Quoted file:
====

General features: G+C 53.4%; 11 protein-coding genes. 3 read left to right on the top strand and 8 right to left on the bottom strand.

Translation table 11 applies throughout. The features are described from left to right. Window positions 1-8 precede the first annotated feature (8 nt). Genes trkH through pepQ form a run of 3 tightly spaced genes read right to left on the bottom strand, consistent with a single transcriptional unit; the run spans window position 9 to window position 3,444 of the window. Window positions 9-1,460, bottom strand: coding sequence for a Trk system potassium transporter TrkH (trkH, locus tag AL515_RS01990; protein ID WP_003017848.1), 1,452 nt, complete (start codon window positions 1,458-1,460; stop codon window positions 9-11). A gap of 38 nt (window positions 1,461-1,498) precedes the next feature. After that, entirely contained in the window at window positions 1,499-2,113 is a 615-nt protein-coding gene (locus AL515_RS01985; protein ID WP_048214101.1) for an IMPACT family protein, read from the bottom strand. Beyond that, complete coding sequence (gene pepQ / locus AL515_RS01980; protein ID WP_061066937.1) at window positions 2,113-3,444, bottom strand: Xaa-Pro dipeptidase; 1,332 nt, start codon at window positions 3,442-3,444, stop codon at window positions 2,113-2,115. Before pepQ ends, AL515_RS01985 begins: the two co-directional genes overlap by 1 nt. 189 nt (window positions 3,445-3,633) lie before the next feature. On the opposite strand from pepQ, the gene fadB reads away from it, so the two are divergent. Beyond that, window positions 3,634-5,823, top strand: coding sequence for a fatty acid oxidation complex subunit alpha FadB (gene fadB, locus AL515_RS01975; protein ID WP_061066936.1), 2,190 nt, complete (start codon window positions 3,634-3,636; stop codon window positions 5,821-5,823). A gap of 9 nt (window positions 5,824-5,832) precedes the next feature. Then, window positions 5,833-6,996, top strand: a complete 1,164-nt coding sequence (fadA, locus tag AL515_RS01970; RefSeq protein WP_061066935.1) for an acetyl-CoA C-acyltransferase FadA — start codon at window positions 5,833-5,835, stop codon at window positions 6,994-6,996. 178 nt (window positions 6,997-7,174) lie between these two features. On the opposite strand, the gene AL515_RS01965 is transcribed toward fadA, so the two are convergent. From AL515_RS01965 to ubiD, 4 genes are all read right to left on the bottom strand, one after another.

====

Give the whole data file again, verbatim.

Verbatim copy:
General features: G+C 53.4%; 11 protein-coding genes. 3 read left to right on the top strand and 8 right to left on the bottom strand.

Translation table 11 applies throughout. The features are described from left to right. Window positions 1-8 precede the first annotated feature (8 nt). Genes trkH through pepQ form a run of 3 tightly spaced genes read right to left on the bottom strand, consistent with a single transcriptional unit; the run spans window position 9 to window position 3,444 of the window. Window positions 9-1,460, bottom strand: coding sequence for a Trk system potassium transporter TrkH (trkH, locus tag AL515_RS01990; protein ID WP_003017848.1), 1,452 nt, complete (start codon window positions 1,458-1,460; stop codon window positions 9-11). A gap of 38 nt (window positions 1,461-1,498) precedes the next feature. After that, entirely contained in the window at window positions 1,499-2,113 is a 615-nt protein-coding gene (locus AL515_RS01985; protein ID WP_048214101.1) for an IMPACT family protein, read from the bottom strand. Beyond that, complete coding sequence (gene pepQ / locus AL515_RS01980; protein ID WP_061066937.1) at window positions 2,113-3,444, bottom strand: Xaa-Pro dipeptidase; 1,332 nt, start codon at window positions 3,442-3,444, stop codon at window positions 2,113-2,115. Before pepQ ends, AL515_RS01985 begins: the two co-directional genes overlap by 1 nt. 189 nt (window positions 3,445-3,633) lie before the next feature. On the opposite strand from pepQ, the gene fadB reads away from it, so the two are divergent. Beyond that, window positions 3,634-5,823, top strand: coding sequence for a fatty acid oxidation complex subunit alpha FadB (gene fadB, locus AL515_RS01975; protein ID WP_061066936.1), 2,190 nt, complete (start codon window positions 3,634-3,636; stop codon window positions 5,821-5,823). A gap of 9 nt (window positions 5,824-5,832) precedes the next feature. Then, window positions 5,833-6,996, top strand: a complete 1,164-nt coding sequence (fadA, locus tag AL515_RS01970; RefSeq protein WP_061066935.1) for an acetyl-CoA C-acyltransferase FadA — start codon at window positions 5,833-5,835, stop codon at window positions 6,994-6,996. 178 nt (window positions 6,997-7,174) lie between these two features. On the opposite strand, the gene AL515_RS01965 is transcribed toward fadA, so the two are convergent. From AL515_RS01965 to ubiD, 4 genes are all read right to left on the bottom strand, one after another.